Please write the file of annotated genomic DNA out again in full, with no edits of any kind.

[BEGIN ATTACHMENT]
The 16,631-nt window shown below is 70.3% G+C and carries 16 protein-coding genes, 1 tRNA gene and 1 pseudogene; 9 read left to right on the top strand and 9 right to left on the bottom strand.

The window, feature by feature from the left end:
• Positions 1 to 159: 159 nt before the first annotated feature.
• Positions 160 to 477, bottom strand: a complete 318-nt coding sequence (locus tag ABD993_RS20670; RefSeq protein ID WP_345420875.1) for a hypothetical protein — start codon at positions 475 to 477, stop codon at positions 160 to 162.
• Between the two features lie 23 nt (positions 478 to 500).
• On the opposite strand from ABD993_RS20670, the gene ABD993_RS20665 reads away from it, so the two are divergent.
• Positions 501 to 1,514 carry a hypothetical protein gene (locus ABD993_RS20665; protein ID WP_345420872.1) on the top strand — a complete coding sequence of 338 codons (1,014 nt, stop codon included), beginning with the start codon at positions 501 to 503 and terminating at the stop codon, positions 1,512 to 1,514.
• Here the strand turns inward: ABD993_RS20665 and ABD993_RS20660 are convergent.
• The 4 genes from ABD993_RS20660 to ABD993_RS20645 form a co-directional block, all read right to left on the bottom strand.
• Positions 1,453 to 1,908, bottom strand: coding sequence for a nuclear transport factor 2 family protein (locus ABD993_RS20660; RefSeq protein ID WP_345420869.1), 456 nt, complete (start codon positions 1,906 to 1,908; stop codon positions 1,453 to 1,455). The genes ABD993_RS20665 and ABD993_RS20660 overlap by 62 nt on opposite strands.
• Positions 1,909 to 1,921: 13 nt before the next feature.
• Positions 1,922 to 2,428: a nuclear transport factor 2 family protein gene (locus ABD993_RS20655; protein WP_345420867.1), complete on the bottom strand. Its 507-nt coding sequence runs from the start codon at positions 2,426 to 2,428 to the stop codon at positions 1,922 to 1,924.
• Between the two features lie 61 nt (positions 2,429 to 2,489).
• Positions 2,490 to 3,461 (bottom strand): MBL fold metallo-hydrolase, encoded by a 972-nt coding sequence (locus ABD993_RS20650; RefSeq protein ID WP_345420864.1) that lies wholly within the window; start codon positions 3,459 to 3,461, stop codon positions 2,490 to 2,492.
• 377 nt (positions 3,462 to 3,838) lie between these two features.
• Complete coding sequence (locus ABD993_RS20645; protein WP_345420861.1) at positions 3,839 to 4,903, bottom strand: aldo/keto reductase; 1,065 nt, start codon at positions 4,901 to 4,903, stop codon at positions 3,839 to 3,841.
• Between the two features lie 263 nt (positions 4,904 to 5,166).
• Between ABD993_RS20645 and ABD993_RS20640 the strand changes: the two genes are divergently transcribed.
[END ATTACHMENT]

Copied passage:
The 16,631-nt window shown below is 70.3% G+C and carries 16 protein-coding genes, 1 tRNA gene and 1 pseudogene; 9 read left to right on the top strand and 9 right to left on the bottom strand.

The window, feature by feature from the left end:
• Positions 1 to 159: 159 nt before the first annotated feature.
• Positions 160 to 477, bottom strand: a complete 318-nt coding sequence (locus tag ABD993_RS20670; RefSeq protein ID WP_345420875.1) for a hypothetical protein — start codon at positions 475 to 477, stop codon at positions 160 to 162.
• Between the two features lie 23 nt (positions 478 to 500).
• On the opposite strand from ABD993_RS20670, the gene ABD993_RS20665 reads away from it, so the two are divergent.
• Positions 501 to 1,514 carry a hypothetical protein gene (locus ABD993_RS20665; protein ID WP_345420872.1) on the top strand — a complete coding sequence of 338 codons (1,014 nt, stop codon included), beginning with the start codon at positions 501 to 503 and terminating at the stop codon, positions 1,512 to 1,514.
• Here the strand turns inward: ABD993_RS20665 and ABD993_RS20660 are convergent.
• The 4 genes from ABD993_RS20660 to ABD993_RS20645 form a co-directional block, all read right to left on the bottom strand.
• Positions 1,453 to 1,908, bottom strand: coding sequence for a nuclear transport factor 2 family protein (locus ABD993_RS20660; RefSeq protein ID WP_345420869.1), 456 nt, complete (start codon positions 1,906 to 1,908; stop codon positions 1,453 to 1,455). The genes ABD993_RS20665 and ABD993_RS20660 overlap by 62 nt on opposite strands.
• Positions 1,909 to 1,921: 13 nt before the next feature.
• Positions 1,922 to 2,428: a nuclear transport factor 2 family protein gene (locus ABD993_RS20655; protein WP_345420867.1), complete on the bottom strand. Its 507-nt coding sequence runs from the start codon at positions 2,426 to 2,428 to the stop codon at positions 1,922 to 1,924.
• Between the two features lie 61 nt (positions 2,429 to 2,489).
• Positions 2,490 to 3,461 (bottom strand): MBL fold metallo-hydrolase, encoded by a 972-nt coding sequence (locus ABD993_RS20650; RefSeq protein ID WP_345420864.1) that lies wholly within the window; start codon positions 3,459 to 3,461, stop codon positions 2,490 to 2,492.
• 377 nt (positions 3,462 to 3,838) lie between these two features.
• Complete coding sequence (locus ABD993_RS20645; protein WP_345420861.1) at positions 3,839 to 4,903, bottom strand: aldo/keto reductase; 1,065 nt, start codon at positions 4,901 to 4,903, stop codon at positions 3,839 to 3,841.
• Between the two features lie 263 nt (positions 4,904 to 5,166).
• Between ABD993_RS20645 and ABD993_RS20640 the strand changes: the two genes are divergently transcribed.